Tenders are obviously an integral part of every fantasy team and real hockey team. However, evaluating them by wins is often not indicative of their level of play.

Sergei Bobrovsky is the reigning Vezina trophy winner for good reason. He amassed a .932 save percentage while appearing in 38 of Columbus’ 48 games last season. He matched his sizzling 2.00 goals against average with only 21 wins. Judging only by wins, Bobrovsky is barely a top ten goalie with names like Holtby, Nabokov and Fleury ahead of him. If wins were a useful gauge of goal-tending prowess, the consensus top goalie in the NHL last year would be ranked firmly behind tenders who surrendered over half a goal per game more than he did. Please fantasy players, leave wins off of the goalie report card this season.

 

Use PDO to Assemble Pre-Draft Rankings

It often is better to be lucky than good. Every year, one manager in your fantasy league jumps out and grabs the first free agent player to hit 5 goals in his first five games. The rest of the managers subsequently laugh as this player usually fizzles out. But what happens when a player has a lucky season? How can you tell when a player’s break-out season is a flash in the pan or a sign of greatness to come? Fear not, PDO is here.

Pittsburgh Penguins 2012 Neal Kunitz Crosby

With a PDO well over 1000 last season , Chris Kunitz may be due for a down year. (Kevin Hoffman-US PRESSWIRE)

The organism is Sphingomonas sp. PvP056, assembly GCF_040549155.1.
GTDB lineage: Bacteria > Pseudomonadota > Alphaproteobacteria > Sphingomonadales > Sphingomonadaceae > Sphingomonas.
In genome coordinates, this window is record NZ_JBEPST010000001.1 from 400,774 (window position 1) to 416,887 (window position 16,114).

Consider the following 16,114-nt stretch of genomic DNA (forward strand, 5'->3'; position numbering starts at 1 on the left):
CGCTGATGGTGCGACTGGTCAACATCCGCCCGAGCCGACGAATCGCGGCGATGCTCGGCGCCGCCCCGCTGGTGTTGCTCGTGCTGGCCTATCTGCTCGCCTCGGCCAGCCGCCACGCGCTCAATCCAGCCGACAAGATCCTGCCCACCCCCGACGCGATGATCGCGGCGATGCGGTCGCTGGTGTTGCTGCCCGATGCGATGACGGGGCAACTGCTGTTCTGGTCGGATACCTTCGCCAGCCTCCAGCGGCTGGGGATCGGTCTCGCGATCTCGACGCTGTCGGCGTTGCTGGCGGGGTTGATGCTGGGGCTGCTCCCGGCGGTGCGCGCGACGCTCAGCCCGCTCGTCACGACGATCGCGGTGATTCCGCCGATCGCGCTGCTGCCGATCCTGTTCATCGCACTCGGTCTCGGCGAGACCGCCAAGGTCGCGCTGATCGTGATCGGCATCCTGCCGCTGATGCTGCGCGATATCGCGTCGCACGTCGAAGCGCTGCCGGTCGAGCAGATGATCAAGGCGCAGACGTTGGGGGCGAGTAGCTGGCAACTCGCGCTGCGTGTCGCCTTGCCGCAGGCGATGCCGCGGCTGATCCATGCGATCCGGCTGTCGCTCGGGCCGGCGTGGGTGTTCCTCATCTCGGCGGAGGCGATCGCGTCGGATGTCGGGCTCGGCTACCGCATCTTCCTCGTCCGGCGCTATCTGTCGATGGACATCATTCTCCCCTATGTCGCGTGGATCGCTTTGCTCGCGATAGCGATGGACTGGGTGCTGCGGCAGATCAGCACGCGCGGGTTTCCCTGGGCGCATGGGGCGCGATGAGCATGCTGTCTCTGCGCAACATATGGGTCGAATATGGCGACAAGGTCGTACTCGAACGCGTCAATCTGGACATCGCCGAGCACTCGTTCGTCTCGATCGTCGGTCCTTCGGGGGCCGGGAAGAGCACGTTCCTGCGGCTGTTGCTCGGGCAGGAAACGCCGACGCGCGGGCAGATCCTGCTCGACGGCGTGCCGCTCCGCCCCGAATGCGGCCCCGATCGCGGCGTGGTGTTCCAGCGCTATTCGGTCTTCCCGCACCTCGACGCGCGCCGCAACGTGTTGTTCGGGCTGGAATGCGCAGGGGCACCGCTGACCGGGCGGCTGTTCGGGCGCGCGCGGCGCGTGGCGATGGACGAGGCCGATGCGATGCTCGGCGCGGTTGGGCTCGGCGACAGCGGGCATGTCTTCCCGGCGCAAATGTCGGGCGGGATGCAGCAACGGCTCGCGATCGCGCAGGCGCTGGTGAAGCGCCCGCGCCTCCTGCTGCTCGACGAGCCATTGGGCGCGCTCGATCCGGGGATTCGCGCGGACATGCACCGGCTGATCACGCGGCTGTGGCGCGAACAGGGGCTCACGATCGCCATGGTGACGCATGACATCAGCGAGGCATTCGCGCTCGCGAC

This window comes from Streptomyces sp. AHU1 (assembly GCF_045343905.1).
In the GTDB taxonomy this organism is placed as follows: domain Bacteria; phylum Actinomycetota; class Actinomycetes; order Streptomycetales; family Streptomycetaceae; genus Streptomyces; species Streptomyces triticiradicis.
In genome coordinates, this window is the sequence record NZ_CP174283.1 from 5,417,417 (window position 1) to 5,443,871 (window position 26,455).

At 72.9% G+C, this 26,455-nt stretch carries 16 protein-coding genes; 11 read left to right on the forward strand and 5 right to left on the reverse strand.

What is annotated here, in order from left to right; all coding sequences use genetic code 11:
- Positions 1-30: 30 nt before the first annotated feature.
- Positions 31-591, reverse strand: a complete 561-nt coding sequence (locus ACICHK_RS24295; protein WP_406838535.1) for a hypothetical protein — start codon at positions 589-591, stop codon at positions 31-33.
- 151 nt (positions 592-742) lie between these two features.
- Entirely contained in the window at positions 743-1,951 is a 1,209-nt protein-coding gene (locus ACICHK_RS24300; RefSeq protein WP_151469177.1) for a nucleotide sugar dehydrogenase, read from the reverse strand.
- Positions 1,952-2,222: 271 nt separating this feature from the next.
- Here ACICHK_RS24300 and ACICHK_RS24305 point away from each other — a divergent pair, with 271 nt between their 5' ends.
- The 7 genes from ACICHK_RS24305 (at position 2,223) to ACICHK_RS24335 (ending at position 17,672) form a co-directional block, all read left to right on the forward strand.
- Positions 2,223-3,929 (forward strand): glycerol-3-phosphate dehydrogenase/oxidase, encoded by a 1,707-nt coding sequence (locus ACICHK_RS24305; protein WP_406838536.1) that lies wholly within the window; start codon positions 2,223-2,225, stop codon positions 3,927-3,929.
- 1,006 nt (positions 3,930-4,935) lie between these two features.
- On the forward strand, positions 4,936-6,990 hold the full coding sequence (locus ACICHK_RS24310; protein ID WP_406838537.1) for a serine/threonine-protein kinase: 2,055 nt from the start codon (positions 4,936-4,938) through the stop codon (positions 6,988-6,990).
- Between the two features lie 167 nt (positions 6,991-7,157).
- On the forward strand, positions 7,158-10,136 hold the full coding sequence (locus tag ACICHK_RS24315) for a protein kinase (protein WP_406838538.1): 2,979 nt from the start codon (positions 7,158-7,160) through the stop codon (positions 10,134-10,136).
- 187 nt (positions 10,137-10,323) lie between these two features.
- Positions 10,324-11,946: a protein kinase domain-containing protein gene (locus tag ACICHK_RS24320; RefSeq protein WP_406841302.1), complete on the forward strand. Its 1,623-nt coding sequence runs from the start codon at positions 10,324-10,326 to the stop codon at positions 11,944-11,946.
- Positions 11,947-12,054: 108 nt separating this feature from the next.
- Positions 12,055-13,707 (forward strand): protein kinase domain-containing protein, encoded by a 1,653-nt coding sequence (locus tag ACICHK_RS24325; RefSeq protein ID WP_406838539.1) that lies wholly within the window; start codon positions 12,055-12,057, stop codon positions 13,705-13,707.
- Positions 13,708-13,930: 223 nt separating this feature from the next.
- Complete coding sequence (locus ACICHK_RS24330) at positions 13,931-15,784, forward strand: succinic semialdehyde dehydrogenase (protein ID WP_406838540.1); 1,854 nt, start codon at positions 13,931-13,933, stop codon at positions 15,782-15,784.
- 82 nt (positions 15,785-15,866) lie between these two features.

PDO is a stat that takes the sums of a team’s “On-ice shooting percentage” and “On-ice save percentage.”  When this stat is applied to a specific player, PDO can give you a general idea of who was on the ice for all of a team’s “good luck” over the course of the season. For example, Chris Kunitz had a PDO of 1072 last season, a combination of a 132 on-ice shooting percentage (out of 1000) and an on-ice save percentage of 942 (out of 1000). Any player with a PDO score well above 1000 is said to have played in “good luck.”

Like all analytic statistics, PDO should be taken with a grain of salt. Am I saying that Chris Kunitz had a rabbit’s foot in his locker all year? Of course not. Am I saying that it is an oversight to expect him to put up nearly 1.1 points per game again next year? Precisely.  PDO is a useful stat to for deciding where scoring trends may or may not exist in hockey. Before drafting a payer, figure out whether he was getting all of the bounces last year or if he is due for some puck luck.

 

16 different franchises have hoisted Lord Stanley since the invention of fantasy hockey. 32 years is an eternity in any sport. Now is the time to compound upon the already firm foundation that is fantasy hockey with some next level data. As my personal friend David Bowie once said, it’s time to “turn and face the strain.” Fantasy hockey ch-ch-changes are coming.

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Kevin Roche

Kevin Roche

Kevin Roche is a lead writer for fantasy hockey with THW. He is a passionate hockey fan and pond hockey enthusiast who attends Clemson University in South Carolina. Kevin will graduate with an engineering degree in 2014, but he will continue to do what he loves after graduation: write about hockey.
Kevin Roche